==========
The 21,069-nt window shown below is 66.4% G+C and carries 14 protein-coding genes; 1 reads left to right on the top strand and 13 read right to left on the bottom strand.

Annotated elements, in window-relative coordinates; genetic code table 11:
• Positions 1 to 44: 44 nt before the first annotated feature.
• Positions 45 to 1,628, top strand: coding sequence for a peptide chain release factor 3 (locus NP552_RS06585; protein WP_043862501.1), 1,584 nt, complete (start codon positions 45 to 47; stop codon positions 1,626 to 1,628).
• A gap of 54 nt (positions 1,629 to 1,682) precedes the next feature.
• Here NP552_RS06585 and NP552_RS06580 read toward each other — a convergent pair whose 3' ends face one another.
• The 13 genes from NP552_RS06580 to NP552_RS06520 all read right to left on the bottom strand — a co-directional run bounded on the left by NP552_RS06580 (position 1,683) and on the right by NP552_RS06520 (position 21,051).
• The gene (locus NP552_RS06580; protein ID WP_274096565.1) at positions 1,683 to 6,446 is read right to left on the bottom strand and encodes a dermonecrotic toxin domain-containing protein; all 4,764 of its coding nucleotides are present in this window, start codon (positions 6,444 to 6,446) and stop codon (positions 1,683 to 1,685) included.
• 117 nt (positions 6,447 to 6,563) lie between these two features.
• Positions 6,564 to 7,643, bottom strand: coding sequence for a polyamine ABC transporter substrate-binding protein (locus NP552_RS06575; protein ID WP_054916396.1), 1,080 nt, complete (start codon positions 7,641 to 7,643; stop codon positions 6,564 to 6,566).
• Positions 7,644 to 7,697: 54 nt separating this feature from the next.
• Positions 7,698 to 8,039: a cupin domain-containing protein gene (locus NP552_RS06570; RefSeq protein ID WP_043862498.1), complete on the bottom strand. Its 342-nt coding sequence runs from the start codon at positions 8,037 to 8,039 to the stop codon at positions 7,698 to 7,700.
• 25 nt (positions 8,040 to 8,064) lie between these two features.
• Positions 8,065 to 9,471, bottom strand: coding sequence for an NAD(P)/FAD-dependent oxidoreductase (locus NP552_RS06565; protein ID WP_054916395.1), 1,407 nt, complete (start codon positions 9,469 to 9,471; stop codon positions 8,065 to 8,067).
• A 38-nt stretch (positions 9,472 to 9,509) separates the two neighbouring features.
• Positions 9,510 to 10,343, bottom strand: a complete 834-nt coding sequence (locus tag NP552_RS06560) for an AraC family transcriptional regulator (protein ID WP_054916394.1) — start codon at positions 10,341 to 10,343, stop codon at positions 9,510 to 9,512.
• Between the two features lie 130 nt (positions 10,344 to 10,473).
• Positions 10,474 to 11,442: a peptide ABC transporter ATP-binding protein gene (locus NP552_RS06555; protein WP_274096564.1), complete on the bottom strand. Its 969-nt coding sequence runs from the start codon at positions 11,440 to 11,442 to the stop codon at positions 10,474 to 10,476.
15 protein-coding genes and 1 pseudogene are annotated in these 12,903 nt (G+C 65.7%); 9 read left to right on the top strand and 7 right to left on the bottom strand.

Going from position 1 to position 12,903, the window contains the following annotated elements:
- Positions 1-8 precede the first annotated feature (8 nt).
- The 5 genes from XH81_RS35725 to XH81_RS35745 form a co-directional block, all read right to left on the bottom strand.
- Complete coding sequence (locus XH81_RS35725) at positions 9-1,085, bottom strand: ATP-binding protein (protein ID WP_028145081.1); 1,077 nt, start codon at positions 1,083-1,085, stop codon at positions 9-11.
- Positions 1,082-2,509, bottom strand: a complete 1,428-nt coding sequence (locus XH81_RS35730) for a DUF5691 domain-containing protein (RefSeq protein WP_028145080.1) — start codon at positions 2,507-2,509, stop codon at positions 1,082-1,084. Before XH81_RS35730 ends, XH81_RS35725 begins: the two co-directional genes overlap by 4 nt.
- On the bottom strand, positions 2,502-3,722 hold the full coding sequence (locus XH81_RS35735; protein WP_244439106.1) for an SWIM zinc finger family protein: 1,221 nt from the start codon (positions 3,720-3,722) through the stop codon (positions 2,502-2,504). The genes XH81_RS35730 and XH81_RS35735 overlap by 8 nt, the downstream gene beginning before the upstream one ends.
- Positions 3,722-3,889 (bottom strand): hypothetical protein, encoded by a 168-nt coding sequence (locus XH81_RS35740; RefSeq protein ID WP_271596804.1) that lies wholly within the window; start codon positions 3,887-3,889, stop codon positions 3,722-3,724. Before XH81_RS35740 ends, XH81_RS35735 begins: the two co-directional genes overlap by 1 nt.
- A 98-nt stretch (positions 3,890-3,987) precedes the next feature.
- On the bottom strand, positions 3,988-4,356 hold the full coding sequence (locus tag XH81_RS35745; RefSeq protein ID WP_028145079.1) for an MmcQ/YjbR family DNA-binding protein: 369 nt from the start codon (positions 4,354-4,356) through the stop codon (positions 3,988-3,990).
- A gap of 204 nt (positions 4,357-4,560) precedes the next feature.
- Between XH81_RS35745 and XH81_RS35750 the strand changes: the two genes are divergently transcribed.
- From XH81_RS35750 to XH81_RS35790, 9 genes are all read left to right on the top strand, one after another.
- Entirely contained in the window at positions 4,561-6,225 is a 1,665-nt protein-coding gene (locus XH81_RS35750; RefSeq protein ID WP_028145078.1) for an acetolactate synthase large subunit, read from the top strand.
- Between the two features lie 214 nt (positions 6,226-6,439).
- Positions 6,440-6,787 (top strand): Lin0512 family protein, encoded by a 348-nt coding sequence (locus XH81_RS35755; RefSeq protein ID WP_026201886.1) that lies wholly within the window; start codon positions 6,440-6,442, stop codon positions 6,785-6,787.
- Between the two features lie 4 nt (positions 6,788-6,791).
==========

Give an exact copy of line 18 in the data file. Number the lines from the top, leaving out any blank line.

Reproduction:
• Positions 10,474 to 11,442: a peptide ABC transporter ATP-binding protein gene (locus NP552_RS06555; protein WP_274096564.1), complete on the bottom strand. Its 969-nt coding sequence runs from the start codon at positions 11,440 to 11,442 to the stop codon at positions 10,474 to 10,476.